After nearly a month of health problems that culminated with a stay in a New York City hospital for treatment of a blood clot in a vein between her brain and her skull, Secretary of State Hillary Clinton was back in her office Monday morning.
The State Department released a photo of the 65-year-old, soon-to-be-retired Clinton chairing a weekly meeting of assistant secretaries.
From 'Morning Edition': NPR's Tom Bowman on the Hagel nomination
President Obama will announce today that he plans to nominate John Brennan to be the next director of the Central Intelligence Agency, an administration official with knowledge of the decision tells NPR's Tom Bowman.
On a Monday, it's MORNING EDITION from NPR News. I'm Steve Inskeep.
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And I'm Renee Montagne.
President Obama wants a Republican to be his next secretary of Defense, and some Republicans really don't like the choice.
INSKEEP: Senator Chuck Hagel is a Vietnam veteran. He's a former Nebraska senator, but some of his former colleagues in Congress insist they want answers to a variety of objections that have been raised in recent days.
For the first time since 1994, the Violence Against Women Act has been allowed to expire. The reason? Political gridlock. Weekends on All Things Considered host Jacki Lyden talks to NPR's justice correspondent Carrie Johnson about what happened to the long-standing law, what it means for women and what options are on the table.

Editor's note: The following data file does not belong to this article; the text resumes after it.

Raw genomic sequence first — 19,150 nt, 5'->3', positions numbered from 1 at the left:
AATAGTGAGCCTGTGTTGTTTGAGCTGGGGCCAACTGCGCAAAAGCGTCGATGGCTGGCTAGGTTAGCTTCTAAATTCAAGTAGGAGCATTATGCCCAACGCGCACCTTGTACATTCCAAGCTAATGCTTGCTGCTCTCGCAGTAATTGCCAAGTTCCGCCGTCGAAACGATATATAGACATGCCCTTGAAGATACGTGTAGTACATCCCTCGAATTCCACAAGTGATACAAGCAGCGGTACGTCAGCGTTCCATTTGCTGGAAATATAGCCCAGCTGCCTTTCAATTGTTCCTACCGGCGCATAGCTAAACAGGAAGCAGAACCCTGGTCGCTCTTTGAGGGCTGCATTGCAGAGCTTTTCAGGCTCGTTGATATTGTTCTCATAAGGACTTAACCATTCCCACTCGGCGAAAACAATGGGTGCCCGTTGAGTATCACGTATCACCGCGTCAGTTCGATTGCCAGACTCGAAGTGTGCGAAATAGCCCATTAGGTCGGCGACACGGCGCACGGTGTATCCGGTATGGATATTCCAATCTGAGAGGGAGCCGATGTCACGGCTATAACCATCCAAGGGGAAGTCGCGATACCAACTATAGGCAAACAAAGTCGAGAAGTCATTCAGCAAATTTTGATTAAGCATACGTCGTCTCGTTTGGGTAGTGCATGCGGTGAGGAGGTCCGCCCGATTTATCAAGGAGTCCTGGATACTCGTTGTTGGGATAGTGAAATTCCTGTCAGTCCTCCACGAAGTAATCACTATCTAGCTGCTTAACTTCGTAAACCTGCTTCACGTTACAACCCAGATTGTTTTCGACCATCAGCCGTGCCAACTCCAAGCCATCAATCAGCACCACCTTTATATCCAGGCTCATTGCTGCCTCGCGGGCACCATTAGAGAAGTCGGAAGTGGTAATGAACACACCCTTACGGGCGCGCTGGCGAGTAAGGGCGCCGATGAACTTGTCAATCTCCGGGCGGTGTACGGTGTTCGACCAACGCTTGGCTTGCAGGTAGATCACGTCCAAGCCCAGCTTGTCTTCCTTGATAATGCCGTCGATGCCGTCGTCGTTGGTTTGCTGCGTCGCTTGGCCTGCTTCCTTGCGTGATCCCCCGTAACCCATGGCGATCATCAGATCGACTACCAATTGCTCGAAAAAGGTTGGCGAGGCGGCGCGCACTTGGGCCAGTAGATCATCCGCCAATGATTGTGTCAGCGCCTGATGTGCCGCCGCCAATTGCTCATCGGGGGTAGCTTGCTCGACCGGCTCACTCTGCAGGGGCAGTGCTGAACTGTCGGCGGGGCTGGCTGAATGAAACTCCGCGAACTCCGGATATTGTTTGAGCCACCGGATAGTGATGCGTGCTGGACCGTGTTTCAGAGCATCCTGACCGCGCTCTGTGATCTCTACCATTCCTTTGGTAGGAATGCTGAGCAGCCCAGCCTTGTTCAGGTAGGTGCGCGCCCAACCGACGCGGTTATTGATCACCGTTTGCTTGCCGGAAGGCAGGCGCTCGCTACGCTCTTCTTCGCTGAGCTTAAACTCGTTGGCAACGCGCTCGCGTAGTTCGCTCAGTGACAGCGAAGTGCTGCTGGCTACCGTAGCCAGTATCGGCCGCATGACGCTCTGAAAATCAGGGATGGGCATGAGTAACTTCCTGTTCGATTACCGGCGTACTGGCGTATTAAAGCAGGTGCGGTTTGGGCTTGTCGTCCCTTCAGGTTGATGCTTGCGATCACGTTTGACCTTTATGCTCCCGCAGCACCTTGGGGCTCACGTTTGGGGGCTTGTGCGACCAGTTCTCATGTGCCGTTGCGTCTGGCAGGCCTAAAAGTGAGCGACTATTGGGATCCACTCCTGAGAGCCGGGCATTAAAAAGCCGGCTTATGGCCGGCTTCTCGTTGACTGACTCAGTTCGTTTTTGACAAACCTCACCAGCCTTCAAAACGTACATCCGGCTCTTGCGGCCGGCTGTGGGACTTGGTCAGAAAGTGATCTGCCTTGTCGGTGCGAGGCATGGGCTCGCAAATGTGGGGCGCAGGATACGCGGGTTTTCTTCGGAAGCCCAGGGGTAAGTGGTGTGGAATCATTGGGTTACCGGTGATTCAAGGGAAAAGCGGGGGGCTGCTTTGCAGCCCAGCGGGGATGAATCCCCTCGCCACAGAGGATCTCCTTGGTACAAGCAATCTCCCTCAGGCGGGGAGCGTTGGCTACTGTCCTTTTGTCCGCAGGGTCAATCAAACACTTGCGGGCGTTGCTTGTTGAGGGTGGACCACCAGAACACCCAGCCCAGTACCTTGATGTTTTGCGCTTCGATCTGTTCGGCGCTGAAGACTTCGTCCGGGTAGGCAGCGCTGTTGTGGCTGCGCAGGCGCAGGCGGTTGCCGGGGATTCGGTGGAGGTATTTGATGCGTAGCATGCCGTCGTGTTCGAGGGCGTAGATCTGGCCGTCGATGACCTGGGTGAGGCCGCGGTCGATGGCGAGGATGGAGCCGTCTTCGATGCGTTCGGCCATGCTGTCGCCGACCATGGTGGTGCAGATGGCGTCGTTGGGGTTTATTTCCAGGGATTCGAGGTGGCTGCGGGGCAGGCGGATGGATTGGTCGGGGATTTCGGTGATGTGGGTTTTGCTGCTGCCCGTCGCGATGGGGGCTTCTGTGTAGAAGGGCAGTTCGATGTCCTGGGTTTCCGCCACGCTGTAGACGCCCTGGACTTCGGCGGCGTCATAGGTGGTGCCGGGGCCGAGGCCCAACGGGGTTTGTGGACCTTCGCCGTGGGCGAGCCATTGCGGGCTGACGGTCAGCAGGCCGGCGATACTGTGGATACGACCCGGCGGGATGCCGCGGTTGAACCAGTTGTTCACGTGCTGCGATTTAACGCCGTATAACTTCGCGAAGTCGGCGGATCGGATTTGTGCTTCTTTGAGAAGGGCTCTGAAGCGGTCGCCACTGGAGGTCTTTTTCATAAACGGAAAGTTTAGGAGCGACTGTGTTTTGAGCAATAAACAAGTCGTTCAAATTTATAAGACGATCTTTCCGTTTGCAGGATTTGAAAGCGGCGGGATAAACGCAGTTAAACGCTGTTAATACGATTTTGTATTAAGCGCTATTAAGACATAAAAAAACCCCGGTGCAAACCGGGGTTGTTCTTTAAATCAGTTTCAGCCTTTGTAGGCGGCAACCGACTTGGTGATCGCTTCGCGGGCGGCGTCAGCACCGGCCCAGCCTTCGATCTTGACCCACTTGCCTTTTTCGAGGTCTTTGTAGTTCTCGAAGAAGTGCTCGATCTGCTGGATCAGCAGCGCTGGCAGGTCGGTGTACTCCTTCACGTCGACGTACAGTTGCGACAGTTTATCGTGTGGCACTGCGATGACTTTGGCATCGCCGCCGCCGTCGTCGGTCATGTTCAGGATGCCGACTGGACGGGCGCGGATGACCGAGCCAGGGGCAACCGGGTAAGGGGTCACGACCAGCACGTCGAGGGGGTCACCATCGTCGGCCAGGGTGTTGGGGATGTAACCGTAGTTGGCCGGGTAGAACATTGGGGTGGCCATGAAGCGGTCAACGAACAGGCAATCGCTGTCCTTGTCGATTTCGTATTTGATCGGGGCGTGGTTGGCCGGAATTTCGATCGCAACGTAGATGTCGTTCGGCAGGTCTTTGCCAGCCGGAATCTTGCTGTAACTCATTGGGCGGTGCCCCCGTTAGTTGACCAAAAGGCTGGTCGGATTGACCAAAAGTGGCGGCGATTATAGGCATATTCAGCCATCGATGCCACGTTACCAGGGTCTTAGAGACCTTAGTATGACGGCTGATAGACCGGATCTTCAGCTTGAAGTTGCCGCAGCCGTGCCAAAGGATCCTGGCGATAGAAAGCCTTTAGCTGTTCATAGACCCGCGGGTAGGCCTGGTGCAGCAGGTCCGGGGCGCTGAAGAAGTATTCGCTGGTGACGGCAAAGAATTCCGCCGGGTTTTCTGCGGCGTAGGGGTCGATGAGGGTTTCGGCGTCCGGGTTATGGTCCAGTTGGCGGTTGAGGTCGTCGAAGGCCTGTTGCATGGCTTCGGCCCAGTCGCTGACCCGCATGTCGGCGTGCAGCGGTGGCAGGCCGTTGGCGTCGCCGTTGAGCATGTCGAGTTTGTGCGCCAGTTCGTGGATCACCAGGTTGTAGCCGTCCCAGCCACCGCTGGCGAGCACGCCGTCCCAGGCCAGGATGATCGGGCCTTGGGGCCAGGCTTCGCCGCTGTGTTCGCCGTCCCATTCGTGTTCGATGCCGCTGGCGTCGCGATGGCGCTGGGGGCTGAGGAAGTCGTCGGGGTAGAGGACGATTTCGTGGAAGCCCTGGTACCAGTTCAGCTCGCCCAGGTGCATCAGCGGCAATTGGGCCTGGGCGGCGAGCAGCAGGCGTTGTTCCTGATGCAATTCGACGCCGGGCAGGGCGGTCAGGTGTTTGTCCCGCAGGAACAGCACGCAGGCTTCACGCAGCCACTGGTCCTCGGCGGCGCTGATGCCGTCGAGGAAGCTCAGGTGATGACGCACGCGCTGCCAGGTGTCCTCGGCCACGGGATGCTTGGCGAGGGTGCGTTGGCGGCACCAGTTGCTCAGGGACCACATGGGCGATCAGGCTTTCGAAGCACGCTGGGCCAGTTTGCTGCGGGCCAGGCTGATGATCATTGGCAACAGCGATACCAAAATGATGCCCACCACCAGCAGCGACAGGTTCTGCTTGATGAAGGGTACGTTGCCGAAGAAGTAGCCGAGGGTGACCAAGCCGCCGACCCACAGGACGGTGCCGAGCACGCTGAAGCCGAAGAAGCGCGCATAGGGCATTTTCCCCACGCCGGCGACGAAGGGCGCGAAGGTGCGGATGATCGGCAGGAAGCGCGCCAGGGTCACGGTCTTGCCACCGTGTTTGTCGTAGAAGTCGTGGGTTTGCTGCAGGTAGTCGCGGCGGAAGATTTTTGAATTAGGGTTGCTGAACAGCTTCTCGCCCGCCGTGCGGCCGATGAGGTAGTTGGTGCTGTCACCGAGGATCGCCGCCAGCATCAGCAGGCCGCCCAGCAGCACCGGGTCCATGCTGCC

"You scratch my back, and I'll scratch yours" is an old and cherished maxim of our republic. In politics, that's called an earmark, aka pork. One member of Congress gets a road or a monument for his or her state in exchange for a vote on the bill in question.
Congress has lived on this since the era of stovepipe hats. The political vogue lately, however, has been to repudiate those earmarks. But with the recent gridlock in Washington, the feeling is that perhaps some of that grease might help ease things.
The 113th Congress convened last week, and introduced a batch of fresh faces to Washington. Host Rachel Martin speaks with two freshmen members of the House of Representatives, Democrat Ami Bera of California and Republican Rodney Davis of Illinois, about the incoming Congress and what they hope to accomplish.